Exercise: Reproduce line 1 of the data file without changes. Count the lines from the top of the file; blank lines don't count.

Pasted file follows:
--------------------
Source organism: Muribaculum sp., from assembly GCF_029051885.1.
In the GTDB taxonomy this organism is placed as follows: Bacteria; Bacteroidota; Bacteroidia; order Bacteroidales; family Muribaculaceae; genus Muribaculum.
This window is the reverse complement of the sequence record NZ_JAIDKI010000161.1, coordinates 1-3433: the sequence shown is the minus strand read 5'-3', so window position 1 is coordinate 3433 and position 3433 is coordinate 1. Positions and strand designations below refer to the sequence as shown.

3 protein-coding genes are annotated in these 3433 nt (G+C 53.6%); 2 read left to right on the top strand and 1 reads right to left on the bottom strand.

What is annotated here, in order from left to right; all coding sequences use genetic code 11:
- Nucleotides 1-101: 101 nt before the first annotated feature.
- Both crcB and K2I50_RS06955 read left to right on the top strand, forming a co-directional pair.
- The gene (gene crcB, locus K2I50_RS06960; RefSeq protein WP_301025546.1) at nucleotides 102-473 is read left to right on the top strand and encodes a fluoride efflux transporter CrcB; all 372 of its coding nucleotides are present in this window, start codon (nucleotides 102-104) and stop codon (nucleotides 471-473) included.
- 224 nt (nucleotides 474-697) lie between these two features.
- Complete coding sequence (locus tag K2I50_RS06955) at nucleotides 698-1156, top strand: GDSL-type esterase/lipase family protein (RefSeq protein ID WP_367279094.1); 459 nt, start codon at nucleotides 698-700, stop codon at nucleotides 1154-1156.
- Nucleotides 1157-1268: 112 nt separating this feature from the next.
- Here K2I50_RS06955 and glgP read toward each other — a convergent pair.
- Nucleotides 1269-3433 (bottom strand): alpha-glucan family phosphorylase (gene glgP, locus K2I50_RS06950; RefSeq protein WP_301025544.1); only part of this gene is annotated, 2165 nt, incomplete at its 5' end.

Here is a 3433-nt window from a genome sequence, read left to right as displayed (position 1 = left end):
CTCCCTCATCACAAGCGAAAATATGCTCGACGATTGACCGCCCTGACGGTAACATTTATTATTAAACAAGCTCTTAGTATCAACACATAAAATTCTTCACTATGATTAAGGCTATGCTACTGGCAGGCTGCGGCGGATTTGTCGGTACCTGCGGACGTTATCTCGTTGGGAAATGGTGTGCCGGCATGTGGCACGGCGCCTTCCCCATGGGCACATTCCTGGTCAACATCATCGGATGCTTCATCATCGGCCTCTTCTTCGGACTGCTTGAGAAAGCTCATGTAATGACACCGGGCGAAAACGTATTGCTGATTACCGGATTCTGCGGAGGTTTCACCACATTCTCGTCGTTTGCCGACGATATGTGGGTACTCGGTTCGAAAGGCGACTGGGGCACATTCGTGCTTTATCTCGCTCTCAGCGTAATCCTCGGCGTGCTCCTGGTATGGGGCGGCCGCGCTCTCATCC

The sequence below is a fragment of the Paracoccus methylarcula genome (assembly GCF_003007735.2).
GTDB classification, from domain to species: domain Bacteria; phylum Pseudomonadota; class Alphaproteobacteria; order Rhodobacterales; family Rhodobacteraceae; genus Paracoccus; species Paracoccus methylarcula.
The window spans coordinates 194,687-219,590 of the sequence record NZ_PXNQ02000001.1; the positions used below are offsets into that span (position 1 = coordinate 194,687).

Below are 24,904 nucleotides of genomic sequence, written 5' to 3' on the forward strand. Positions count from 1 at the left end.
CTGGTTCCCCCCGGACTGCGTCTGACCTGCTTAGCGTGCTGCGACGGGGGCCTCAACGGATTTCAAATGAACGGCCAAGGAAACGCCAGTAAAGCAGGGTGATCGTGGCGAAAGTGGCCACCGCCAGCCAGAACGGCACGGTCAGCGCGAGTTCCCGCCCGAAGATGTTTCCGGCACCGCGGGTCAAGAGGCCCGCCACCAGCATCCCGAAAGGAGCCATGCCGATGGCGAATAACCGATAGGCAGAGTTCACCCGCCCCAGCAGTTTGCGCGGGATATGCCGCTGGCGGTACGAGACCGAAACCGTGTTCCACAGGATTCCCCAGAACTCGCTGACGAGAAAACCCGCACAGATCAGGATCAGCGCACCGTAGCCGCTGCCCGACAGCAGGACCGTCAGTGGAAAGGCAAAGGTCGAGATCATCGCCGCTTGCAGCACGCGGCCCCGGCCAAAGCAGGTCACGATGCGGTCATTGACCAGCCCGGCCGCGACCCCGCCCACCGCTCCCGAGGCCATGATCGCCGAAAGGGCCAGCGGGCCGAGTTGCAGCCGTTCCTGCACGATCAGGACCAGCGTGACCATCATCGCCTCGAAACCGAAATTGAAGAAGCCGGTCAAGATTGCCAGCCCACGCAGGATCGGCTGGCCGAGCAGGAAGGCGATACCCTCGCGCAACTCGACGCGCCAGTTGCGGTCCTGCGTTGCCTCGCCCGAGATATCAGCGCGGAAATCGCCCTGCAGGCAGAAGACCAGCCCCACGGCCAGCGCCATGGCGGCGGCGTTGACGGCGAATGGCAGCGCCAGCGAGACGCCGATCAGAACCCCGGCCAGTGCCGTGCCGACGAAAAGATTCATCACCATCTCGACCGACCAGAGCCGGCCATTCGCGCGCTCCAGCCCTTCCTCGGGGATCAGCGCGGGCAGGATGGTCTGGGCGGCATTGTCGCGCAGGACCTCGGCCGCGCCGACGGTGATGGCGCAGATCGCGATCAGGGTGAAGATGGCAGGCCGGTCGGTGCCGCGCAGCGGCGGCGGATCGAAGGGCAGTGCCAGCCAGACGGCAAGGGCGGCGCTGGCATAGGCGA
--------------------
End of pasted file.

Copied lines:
Source organism: Muribaculum sp., from assembly GCF_029051885.1.